(10) Zhang Wenlong 張文龍 (fl. 1546-66) and Zhu Changchun 朱長春 (fl. 1583-1612)

Zhouyi cantong qi jiejian 周易參同契解箋, 1566

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XXX ed

Edition of 1612

The author of the commentary, Zhang Wenlong, served the Qing administration with a minor office in Chengdu (Sichuan). The author of the sub-commentary, Zhu Changchun, was Secretary in the Ministry of Justice.

Zhang Wenlong's text is divided into 35 sections and is based on Chen Zhixu's redaction. It contains, however, the "Eulogium" ("Zanxu" 讚序), drawn from Yu Yan's redaction.

The text of the Cantong qi found in this work—which is ultimately Chen Zhixu's text—was included in the expanded version of the Han Wei congshu 漢魏叢書, published in 1592.

The picture is reproduced from the reprint found in Xuxiu Siku quanshu 續修四庫全書 (Shanghai: Shanghai guji chubanshe, 1995-99), vol. 1292.

 

 

 

(11-12) Lu Xixing 陸西星 (1520-1601 or 1606)

Zhouyi cantong qi ceshu 周易參同契測疏, 1569

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XXX ed

Fanghu waishi 方壺外史 ed., 1571/1572

Lu Xixing, the reputed founder of the Eastern Branch of Ming-dynasty Neidan, wrote two commentaries to the Cantong qi. The first is the Zhouyi cantong qi ceshu, which was completed in 1569 and is divided 49 sections. The second is the Zhouyi cantong qi kouyi, which was completed in 1573 and consists in a considerably revised version of the Ceshu. The Kouyi contains only 46 sections, and refers the reader to the Ceshu for the final three sections.

Although Lu Xixing praises Chen Zhixu in his preface to the Ceshu, and although the titles of several sections in his text are identical or similar to those found in Chen Zhixu's work, Lu Xixing's text is based on Yu Yan's redaction.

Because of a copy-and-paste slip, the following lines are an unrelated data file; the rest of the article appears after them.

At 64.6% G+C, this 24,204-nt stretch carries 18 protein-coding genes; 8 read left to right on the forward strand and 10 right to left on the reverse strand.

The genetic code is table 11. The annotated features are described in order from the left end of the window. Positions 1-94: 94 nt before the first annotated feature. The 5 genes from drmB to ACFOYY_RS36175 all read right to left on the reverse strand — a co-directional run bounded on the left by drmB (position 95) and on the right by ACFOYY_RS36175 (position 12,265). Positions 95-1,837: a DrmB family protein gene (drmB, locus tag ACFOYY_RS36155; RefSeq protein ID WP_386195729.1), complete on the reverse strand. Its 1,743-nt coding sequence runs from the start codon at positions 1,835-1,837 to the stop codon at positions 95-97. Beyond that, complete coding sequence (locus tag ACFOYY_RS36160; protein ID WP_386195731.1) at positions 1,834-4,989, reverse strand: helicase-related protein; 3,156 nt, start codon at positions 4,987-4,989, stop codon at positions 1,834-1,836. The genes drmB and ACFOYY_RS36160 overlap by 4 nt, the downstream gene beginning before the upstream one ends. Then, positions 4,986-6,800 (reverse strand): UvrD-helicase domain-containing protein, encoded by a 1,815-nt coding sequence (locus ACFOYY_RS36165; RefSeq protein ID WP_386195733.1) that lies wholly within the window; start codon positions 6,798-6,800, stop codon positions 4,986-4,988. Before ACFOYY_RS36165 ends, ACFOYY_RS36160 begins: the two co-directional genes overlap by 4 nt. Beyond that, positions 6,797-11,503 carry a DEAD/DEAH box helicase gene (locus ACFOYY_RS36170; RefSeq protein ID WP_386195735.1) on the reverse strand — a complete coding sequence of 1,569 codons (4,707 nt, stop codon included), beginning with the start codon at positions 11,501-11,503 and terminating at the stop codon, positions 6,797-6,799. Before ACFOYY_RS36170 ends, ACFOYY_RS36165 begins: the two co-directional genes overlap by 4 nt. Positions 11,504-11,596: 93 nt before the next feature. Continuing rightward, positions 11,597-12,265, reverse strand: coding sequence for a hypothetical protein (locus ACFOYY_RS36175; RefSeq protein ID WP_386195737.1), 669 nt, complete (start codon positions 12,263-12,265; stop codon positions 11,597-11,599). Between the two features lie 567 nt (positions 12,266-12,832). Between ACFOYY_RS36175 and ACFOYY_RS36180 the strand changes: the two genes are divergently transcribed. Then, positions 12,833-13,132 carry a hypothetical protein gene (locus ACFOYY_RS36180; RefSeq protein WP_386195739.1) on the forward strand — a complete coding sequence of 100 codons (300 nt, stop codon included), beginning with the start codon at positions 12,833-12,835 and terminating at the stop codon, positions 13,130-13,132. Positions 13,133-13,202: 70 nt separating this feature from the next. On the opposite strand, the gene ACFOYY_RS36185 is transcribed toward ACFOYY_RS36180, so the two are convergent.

The first edition of the Fanghu waishi was published in 1571 or 1572. The picture shows the first page of the second edition, from the exemplar preserved at the Kyōto Daigaku Jinbun Kagaku Kenkyūjo 京都大學人文科學研究 (Institute for Research in the Humanities, Kyoto University).

 

 

 

(13) Xu Wei 徐渭 (1521-93)

Fenshi guzhu Cantong qi 分釋古注參同契, ca. 1570

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XXX ed

Late Ming or early Qing edition, ca. 1600/1650 (?)
Naikaku Bunko 内閣文庫 (Cabinet Library), Tokyo

The famous dramatist, poet, and calligrapher Xu Wei wrote his commentary to the Cantong qi in jail. Xu Wei rejects the arrangement of the "Ancient Text" of the Cantong qi, disputing the view that "Canon" and "Commentary" respectively consist of the portions in four- and five-character verses. In his view, the portions that in most redactions of the Cantong qi correspond to Book 1 are Wei Boyang's "Canon"; those that correspond to Book 2 are Xu Congshi's "Commentary"; and those that correspond to Book 3 are equally divided between "Canon" and "Commentary."

In Xu Wei's edition, each section of the "Canon" is immediately followed by the corresponding section of the "Commentary." The result of this rearrangement is actually similar to the version that Xu Wei criticized: the correspondences between the sections that he designates as "Canon" and "Commentary" often match those pointed out by commentators of the "Ancient Text". The main difference is that, in Xu Wei's text, "Canon" and "Commentary" are not set apart from one another according to their meter, but principally according to their placement within the standard text.

The individual sections of Xu Wei's text correspond to the chapters established by Chen Zhixu. The text is also partly based on Chen Zhixu's redaction.

 

 

 

(14) Wang Wenlu 王文祿 (1503-86)